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Owning Up to Failed 'War on Drugs,' DOJ To Release Wave of Nonviolent Offenders

New guidelines will bring clemency to thousands of low-level offenders, but many more still 'trapped' in broken criminal justice system

Eligible sentences are seeing an average reduction of two years, according to one Justice Department official, who also noted that in many cases the inmates who will be released "have served decades." (Photo: Damian/cc/flickr)

The U.S. Department of Justice is preparing to release from federal prisons up to 6,000 people whose nonviolent drug sentences were recently reduced, as part of what advocates say is the country's ongoing march towards justice within its "failed" War on Drugs.

According to the Washington Post, which broke the news on Tuesday afternoon, the event marks the largest ever one-time release from the federal prison system.

"The inmates from federal prisons nationwide will be set free by the department’s Bureau of Prisons between Oct. 30 and Nov. 2," the Post reported. "Most of them will go to halfway houses and home confinement before being put on supervised release."

The move follows a decision last year by the U.S. Sentencing Commission, a body within the judicial branch that sets federal sentencing policies, to apply new sentencing guidelines to people who are currently serving time for select nonviolent drug offenses.

Eligible sentences are seeing an average reduction of two years, according to one Justice Department official, who also noted that in many cases the inmates who will be released "have served decades."

"Even with the Sentencing Commission’s reductions, drug offenders will have served substantial prison sentences," Deputy Attorney General Sally Yates said Tuesday.

Anthony Papa, manager of media relations at the Drug Policy Alliance, who spent 12 years behind bars on a mandatory minimum drug sentence, said that it warms his heart to hear that 6,000 people will be coming home. He added that "the drug war has devastated families and communities and it is time for the healing to begin."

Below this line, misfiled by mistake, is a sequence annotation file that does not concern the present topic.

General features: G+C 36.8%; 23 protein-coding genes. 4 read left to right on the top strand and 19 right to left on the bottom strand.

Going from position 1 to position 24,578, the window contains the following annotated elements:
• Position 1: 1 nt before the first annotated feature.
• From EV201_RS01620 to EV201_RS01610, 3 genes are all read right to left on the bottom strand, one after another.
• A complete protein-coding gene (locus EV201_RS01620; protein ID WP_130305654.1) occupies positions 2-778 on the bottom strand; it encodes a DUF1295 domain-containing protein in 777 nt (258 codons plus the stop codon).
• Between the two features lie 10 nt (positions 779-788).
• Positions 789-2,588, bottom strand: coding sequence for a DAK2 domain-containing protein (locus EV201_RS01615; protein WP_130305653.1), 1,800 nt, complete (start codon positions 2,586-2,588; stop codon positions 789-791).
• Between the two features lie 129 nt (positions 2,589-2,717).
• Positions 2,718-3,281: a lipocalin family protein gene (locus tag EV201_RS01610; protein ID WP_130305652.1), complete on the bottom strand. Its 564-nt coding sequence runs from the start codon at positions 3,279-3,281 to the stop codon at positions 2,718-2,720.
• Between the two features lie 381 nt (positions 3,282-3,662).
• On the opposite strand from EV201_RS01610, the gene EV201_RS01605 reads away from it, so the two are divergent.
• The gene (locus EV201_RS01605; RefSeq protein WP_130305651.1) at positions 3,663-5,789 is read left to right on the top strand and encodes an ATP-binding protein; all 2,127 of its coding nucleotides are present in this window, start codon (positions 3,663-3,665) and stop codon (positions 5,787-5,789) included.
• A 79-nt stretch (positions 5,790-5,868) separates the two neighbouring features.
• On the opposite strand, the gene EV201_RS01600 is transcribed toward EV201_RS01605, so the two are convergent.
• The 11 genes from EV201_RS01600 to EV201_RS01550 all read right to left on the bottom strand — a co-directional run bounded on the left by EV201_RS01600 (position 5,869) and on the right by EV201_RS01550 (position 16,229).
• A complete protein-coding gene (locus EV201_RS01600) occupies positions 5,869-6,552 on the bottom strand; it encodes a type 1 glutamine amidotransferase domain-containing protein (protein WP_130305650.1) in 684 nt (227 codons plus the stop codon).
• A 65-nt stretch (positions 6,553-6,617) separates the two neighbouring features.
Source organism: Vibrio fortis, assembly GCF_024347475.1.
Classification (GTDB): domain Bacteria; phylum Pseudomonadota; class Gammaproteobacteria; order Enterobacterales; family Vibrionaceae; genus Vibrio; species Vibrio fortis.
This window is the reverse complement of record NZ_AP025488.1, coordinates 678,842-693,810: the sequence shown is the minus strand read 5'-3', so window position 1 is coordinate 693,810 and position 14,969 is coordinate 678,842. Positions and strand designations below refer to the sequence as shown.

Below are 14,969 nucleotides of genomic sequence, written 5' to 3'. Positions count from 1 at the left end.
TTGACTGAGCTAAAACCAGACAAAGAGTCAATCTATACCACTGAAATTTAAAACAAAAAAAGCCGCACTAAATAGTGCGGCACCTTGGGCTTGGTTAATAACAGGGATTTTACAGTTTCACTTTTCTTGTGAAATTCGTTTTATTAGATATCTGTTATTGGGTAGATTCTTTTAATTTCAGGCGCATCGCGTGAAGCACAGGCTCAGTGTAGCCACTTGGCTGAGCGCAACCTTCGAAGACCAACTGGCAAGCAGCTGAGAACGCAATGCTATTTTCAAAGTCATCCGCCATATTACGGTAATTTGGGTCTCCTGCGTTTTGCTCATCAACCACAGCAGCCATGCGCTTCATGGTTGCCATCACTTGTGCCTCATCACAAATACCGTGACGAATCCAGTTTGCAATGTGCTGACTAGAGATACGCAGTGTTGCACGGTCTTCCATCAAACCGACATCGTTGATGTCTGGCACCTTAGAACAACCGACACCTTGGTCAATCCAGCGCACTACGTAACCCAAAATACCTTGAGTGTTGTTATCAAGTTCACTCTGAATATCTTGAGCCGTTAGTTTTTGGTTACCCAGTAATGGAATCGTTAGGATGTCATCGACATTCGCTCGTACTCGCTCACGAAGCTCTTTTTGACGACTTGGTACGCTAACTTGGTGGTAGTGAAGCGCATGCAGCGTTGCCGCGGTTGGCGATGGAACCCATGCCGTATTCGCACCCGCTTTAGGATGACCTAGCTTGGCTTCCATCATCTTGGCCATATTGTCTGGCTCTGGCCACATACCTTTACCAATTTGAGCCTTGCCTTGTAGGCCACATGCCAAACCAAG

In a statement, Jesselyn McCurdy, senior legislative counsel with the American Civil Liberties Union, agreed that "far too many people have lost years of their lives to draconian sentencing laws born of the failed drug war," adding that the organization is "overjoyed that some of the people so wronged will get their freedom back."   


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McCurdy noted that "people of color have had to bear the brunt of these misguided and cruel policies."

Under the commission's directive, "inmates must petition a judge who decides whether to grant the sentencing reduction." Justice officials say that this is occurring at a rate of roughly 70 sentence reductions per week.

According to the Commission's estimates, the Post reports, "an additional 8,550 inmates will be eligible for release between this Nov. 1 and Nov. 1, 2016," and the overall effort could eventually result in "46,000 of the nation’s approximately 100,000 drug offenders in federal prison qualifying for early release." 

One-third of those set to be released are not American citizens and will be "quickly deported," the Post notes.

U.S. President Barack Obama—who has criticized overblown sentencing laws that "disproportionately impac[t] communities of color"—has separately granted clemency to 89 low-level drug offenders, though that number has been seen as far too low. The Justice Department under Obama has also asked prosecutors not to charge low-level, nonviolent drug offenders with offenses that carry such severe mandatory sentences.

"This move has been in the pipeline since last year, but it’s no substitute for systemic reforms that cut off the cycle of mass incarceration. Congress still needs to pass comprehensive criminal justice reform," said Michael Collins, policy manager with the Drug Policy Alliance.

Collins added that even with this landmark release, many more low-level offenders "are left behind, trapped under draconian mandatory minimums that only Congress can change." Last week, a bipartisan group of senators unveiled a new bill that, among other things, would reconsider mandatory minimum sentences for drug offenses.

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